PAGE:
There is a saying called Parkinson’s Law: “Work expands to consume the available resources.” Which is to say all of your team will always be busy and all of your budget spent. The question is how do you ever do something new? Starting anything means stopping something, and that is often a lot harder than it sounds.
In our strategy work, we often hear leaders bemoan the difficulty of freeing up resources or concentrating efforts on fewer but more important things. The status quo has a healthy immune system, and the “corporate antibodies” swiftly move in on attempts to make way for the new.
If you don’t recognize this dynamic in your own organization, ask yourself if the following are true:
- No one knows when, by who, or why some of your programs were started in the first place.
- None of your programs have ever missed their goals (possibly because they never had any).
- The actual words “but we’ve always done it that way” are often a winning business case.
If you answered yes to any of the above, it may be time for you to start stopping some things.
Jazz great John Coltrane was known for his long-winded saxophone solos. Criticized for this by Miles Davis, Coltrane said: “I just don’t know how to stop.” To which Miles replied, “Try taking the horn out of your mouth”!
It’s a funny quote, but also insightful, because it reframes the problem as something (in this case pretty obvious) that can actually be solved. Organizations that succeed with strategic priorities do the same, by reframing from activities to outcomes. In other words, asking not “why are we doing X, Y or Z?” but “how do X, Y, and Z create the strategic outcomes we want?” Strategic outcomes are not measured in terms of work that got done, but measurable change in the business or the world that moves the strategy forward.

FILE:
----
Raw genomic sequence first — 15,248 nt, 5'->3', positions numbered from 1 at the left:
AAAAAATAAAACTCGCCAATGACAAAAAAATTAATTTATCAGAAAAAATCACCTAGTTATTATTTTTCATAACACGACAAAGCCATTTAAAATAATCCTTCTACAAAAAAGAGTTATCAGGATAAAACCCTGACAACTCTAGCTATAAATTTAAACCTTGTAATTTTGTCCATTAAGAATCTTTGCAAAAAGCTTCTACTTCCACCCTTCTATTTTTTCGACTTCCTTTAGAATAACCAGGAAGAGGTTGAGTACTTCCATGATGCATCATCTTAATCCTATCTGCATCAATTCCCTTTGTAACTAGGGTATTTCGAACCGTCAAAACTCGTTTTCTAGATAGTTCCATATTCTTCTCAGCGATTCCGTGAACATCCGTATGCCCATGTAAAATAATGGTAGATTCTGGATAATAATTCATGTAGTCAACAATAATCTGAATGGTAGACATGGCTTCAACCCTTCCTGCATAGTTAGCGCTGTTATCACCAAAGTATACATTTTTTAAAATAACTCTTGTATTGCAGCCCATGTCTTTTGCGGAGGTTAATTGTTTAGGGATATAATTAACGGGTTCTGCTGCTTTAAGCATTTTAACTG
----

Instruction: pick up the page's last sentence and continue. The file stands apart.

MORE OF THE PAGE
One way we encourage folks to look at outcomes is on a “triple bottom line.” The first is Impact – how big of a splash does something in the market, the community, etc. make. The second is Alignment — how closely tied something is to the top-level strategies of the organization. The third is Value – how much it delivers by way of revenue or other quantifiable contributions. The key to success is to agree on what the bottom lines are before you make resource decisions.
In the words of the great philosopher Meghan Trainor: “Thank you in advance, I don’t want to dance. (Nope).” Organizations that can focus their strategic planning on the outcomes they want and how they will measure them, instead of all the things they want to do, have a much clearer view of things that are not delivering for them and a much easier time saying no to them.
One large organization we worked with reduced their dashboard goals over time from more than thirty down to six. By linking the budget process more and more to the six top-level goals, things that were not impactful, aligned, and/or valuable were not resourced, not as a case-by-case argument but as a matter of principles which were established in advance.
It is not easy. The example above profited from strong leadership, board partnership, and sustained planning discipline. The fruits of this effort are a powerful focus on things that really matter, the ability to shift resources among them as things change, and a level of organizational clarity that keeps everyone aligned when change happens.
And that is something worth stopping for.